(Nov. 20) It’s not planning to challenge Wal-Mart, but there’s something in the Bentonville, Ark.-based retail giant’s success that appears to have inspired Dollar General Corp.
Specifically, Dollar General, a discount retail chain based in Goodlettsville, Tenn., is expanding into food sales — including fresh produce.
Dollar General, which in 2003 opened its first two Dollar General Market stores in the Tennessee communities of Hendersonville and Pleasant View, announced Nov. 17 that it plans to open 20 more of the stores — along with 675 more of its traditional-format stores — in 2004.
The chain has more than 6,600 Dollar General stores in 27 states. Most units are in small towns and rural communities, and the company says that it will open its new stores in those types of markets.
Dollar General Market stores — at about 16,000 square feet — are about 2½ times larger than the standard Dollar General stores and offer an expanded selection of merchandise, including fresh produce and frozen food items.
The company said that while most of these new stores will be in its existing market area, it expects to open stores in three new states —Wisconsin, Arizona and New Mexico — in 2004.
But the company would not say where the new Dollar General Market units would be or what types of produce items they would offer.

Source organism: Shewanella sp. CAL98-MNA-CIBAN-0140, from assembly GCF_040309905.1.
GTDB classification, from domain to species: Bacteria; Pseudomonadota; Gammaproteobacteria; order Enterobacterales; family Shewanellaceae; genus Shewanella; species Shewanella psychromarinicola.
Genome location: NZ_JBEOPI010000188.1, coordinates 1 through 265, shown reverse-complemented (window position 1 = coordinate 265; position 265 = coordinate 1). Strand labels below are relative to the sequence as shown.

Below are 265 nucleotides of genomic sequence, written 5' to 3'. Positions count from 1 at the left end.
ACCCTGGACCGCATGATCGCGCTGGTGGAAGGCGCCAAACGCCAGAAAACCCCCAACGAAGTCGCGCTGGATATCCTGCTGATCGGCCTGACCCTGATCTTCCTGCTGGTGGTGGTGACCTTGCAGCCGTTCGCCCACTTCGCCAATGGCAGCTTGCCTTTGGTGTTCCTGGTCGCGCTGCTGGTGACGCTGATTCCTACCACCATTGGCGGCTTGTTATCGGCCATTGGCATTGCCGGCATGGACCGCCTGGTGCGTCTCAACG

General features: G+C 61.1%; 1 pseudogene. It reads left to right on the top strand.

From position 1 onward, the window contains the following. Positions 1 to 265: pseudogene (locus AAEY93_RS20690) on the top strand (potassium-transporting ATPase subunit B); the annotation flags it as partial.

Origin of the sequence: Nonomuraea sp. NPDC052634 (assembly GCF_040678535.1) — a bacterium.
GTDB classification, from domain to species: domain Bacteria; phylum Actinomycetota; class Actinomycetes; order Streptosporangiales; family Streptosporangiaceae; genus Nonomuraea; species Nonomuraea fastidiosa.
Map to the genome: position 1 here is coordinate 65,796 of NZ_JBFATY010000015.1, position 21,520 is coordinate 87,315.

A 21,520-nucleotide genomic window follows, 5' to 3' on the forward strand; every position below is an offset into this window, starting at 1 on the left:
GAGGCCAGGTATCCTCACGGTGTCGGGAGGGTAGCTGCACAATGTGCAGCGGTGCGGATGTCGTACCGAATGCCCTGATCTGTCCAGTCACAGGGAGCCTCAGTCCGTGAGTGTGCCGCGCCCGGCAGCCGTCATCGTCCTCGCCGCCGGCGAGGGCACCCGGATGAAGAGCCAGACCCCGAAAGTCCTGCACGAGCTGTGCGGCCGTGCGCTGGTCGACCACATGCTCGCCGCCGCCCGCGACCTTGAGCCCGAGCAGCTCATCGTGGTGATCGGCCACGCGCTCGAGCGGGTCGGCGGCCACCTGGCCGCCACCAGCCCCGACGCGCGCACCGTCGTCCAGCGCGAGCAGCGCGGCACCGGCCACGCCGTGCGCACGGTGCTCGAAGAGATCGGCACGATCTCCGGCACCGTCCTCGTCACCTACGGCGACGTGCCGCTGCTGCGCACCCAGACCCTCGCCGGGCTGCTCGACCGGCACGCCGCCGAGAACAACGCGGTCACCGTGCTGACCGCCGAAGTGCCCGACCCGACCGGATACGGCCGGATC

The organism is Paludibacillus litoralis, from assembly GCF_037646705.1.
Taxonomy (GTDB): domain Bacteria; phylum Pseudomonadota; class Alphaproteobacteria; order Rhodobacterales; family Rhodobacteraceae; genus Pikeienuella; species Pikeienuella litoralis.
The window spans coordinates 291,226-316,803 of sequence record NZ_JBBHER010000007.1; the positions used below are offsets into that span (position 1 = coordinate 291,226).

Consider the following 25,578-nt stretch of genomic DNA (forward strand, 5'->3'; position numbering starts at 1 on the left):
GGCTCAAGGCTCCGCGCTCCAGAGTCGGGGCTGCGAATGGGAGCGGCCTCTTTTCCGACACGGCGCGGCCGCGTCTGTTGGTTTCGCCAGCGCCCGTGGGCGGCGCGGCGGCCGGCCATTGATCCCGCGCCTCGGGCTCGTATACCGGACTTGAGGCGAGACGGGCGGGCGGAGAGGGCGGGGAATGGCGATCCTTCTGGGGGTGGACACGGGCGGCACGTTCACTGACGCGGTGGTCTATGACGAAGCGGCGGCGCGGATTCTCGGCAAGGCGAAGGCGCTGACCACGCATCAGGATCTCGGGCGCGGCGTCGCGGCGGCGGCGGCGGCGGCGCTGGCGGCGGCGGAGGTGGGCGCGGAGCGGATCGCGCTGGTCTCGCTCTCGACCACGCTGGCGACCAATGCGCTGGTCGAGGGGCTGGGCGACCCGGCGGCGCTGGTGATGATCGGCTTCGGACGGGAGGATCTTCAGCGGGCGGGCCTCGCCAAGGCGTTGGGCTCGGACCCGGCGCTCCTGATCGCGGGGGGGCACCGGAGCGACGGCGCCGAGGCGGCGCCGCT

“We haven’t disclosed specifics regarding the number of (stock-keeping units) that we carry in the produce section or any section of our store,” said Andrea Turner, a spokeswoman for the company. “It’s pretty much a work in progress. Both current stores are considered tests, as will be the additional 20 stores that we open in 2004.”
She added that the company had not set a timetable on evaluating the success of the format.
The Dollar General Market store in Hendersonville carries a line of staple items, including apples, potatoes, cabbage, lettuce, celery, bananas, oranges, apples, bagged iceberg salads, and even mangoes, said a store manager who requested that he not be identified.
He added that was not sure whether the store would be expanding its selection.
Ed Odron, president of Produce Marketing Consultants, a Stockton, Calif.-based retail consulting firm, said, nevertheless, that that company is taking a positive step by offering fresh fruits and vegetables.
“It surprises me, but it doesn’t surprise me,” he said. “You’re looking at everybody trying to increase sales any way they can, no matter who they are. Look at the 7-Elevens across the world that are carrying all kinds of food products. Everybody is looking every which way to increase their dollar sales and profits.”